UK News

Insights from the UK and beyond

What is killing the traditional British pub?


British pubs are closing at a rate of more than 50 a week, according to industry figures. The number of watering holes shutting up shop increased by a third in the first six months of 2009 to around 52 every week.

The British Beer and Pubs Association (BBPA) said the closure rate means a total of 2,377 pubs have closed over the last 12 months with the loss of 24,000 jobs. The BBPA blames above-average increases in alcohol duty, the cost of regulation and the recession for the worrying trend.

The smoking ban, poor weather last summer and cheap alcohol offers in supermarkets have also been blamed for driving drinkers away from the pubs.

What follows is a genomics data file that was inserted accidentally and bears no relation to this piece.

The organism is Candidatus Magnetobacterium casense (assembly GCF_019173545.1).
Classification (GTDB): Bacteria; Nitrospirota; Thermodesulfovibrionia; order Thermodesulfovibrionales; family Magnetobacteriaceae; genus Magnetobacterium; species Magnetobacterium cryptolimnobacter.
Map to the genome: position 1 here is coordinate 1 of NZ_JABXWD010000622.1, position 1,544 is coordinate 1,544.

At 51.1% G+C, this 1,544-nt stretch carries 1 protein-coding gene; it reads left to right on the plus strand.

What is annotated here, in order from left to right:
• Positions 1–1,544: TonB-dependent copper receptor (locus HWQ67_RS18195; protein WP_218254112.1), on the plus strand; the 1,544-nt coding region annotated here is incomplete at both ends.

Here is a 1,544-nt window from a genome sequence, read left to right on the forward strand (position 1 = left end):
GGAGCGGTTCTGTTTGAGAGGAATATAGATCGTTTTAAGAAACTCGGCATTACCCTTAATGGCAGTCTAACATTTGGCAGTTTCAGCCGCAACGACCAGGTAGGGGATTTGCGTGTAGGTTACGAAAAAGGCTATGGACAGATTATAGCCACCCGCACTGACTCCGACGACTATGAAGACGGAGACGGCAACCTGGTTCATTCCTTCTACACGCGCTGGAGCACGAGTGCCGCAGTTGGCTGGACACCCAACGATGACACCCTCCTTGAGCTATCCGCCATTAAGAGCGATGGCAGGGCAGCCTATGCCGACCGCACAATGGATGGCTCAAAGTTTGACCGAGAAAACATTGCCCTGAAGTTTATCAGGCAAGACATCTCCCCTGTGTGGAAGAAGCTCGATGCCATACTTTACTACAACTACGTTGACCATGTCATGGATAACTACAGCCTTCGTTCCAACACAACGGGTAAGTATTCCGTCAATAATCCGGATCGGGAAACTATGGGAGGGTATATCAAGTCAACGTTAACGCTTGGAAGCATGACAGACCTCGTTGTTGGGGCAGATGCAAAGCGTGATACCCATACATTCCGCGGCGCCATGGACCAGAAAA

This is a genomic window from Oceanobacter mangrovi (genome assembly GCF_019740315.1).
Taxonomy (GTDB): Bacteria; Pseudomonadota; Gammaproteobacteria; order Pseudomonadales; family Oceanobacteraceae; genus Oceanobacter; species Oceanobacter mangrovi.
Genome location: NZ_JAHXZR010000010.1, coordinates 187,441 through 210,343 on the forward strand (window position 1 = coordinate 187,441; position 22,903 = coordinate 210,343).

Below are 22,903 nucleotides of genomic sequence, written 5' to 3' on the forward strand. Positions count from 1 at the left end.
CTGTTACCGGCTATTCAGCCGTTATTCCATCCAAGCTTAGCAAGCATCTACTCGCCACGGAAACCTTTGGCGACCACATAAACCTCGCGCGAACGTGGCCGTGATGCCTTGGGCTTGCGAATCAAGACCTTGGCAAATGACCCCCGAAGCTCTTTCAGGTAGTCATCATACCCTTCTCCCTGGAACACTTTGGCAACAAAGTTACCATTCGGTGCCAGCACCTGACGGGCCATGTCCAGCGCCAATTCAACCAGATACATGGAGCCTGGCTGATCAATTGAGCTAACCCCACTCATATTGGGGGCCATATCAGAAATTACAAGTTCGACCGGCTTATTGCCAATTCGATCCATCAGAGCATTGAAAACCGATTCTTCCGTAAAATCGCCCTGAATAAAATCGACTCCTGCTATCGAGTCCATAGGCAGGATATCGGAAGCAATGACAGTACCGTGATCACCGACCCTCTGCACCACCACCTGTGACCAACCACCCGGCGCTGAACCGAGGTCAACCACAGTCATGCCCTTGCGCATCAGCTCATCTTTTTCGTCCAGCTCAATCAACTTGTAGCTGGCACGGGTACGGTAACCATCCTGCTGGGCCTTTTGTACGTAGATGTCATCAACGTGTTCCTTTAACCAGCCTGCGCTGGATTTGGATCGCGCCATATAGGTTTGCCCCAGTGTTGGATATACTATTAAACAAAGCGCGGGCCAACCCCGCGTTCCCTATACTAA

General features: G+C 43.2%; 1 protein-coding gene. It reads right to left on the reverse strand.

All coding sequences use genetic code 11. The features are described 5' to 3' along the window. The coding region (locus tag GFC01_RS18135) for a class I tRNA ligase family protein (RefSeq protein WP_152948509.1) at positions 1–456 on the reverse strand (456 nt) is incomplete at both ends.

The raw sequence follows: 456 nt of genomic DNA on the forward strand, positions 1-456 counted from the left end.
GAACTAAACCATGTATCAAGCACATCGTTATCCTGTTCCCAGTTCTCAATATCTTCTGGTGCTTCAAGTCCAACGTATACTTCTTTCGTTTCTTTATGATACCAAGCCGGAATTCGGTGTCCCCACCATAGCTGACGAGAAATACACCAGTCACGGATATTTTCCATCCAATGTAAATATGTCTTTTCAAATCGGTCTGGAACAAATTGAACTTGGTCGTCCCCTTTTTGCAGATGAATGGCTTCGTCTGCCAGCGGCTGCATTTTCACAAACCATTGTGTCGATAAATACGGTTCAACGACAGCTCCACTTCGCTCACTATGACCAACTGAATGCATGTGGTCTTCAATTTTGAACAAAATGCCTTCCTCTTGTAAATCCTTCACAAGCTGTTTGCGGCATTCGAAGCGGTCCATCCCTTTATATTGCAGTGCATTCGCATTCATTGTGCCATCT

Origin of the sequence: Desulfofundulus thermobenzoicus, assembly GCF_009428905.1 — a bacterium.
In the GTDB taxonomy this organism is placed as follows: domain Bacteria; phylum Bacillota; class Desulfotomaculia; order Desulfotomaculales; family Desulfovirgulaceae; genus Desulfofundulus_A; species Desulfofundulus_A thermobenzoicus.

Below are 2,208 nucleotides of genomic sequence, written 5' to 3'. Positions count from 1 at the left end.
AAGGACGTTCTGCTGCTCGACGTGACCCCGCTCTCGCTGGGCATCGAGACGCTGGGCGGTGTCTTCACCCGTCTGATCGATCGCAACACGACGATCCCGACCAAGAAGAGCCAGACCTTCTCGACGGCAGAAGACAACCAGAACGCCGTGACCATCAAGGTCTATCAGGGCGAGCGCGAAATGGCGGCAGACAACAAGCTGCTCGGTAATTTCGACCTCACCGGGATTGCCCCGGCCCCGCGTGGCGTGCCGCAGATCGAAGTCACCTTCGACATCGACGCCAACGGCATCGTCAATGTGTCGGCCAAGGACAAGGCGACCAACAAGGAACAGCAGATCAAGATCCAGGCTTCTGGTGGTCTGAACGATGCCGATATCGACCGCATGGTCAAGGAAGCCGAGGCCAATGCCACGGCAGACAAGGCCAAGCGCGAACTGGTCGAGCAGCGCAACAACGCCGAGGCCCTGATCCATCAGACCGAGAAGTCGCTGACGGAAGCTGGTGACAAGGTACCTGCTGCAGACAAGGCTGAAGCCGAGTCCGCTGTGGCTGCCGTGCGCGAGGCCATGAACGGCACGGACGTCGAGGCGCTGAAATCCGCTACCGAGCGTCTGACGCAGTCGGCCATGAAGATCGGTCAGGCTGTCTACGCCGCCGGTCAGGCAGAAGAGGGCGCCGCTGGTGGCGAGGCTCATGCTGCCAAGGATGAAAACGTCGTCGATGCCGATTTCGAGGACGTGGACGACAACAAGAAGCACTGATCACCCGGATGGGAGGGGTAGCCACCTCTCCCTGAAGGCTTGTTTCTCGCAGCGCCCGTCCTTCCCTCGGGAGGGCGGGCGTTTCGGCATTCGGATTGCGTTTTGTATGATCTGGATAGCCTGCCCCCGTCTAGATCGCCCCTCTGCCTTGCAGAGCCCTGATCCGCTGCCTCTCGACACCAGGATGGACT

Do you still have a traditional British pub in your area? Do you still use it? What do you think is to blame for the pub industry’s slow demise?

Banning swearing in pubs


pub.jpgChristian pub landlords John and Krista Fleming have been sacked after their attempts to ban swearing and gambling on horse races drove customers away in such large numbers that takings plummeted.

Regulars at the King’s Head in Islington, north London, complained that they were excessive in their Christian zeal. “They should have had pews in there, not chairs,” said one.

So how has the smoking ban been for you?


smoking.jpgThis week marks the first anniversary of England’s ban on smoking in indoor public places. Hardly a puff has been blown in the nation’s pubs and restaurants since July 1 2007.

The health benefits seem clear –  a study by Cancer Research UK suggests the ban has contributed to a 5.5 percent fall in smoking rates in the first nine months after the law changed. That’s about 400,000 people.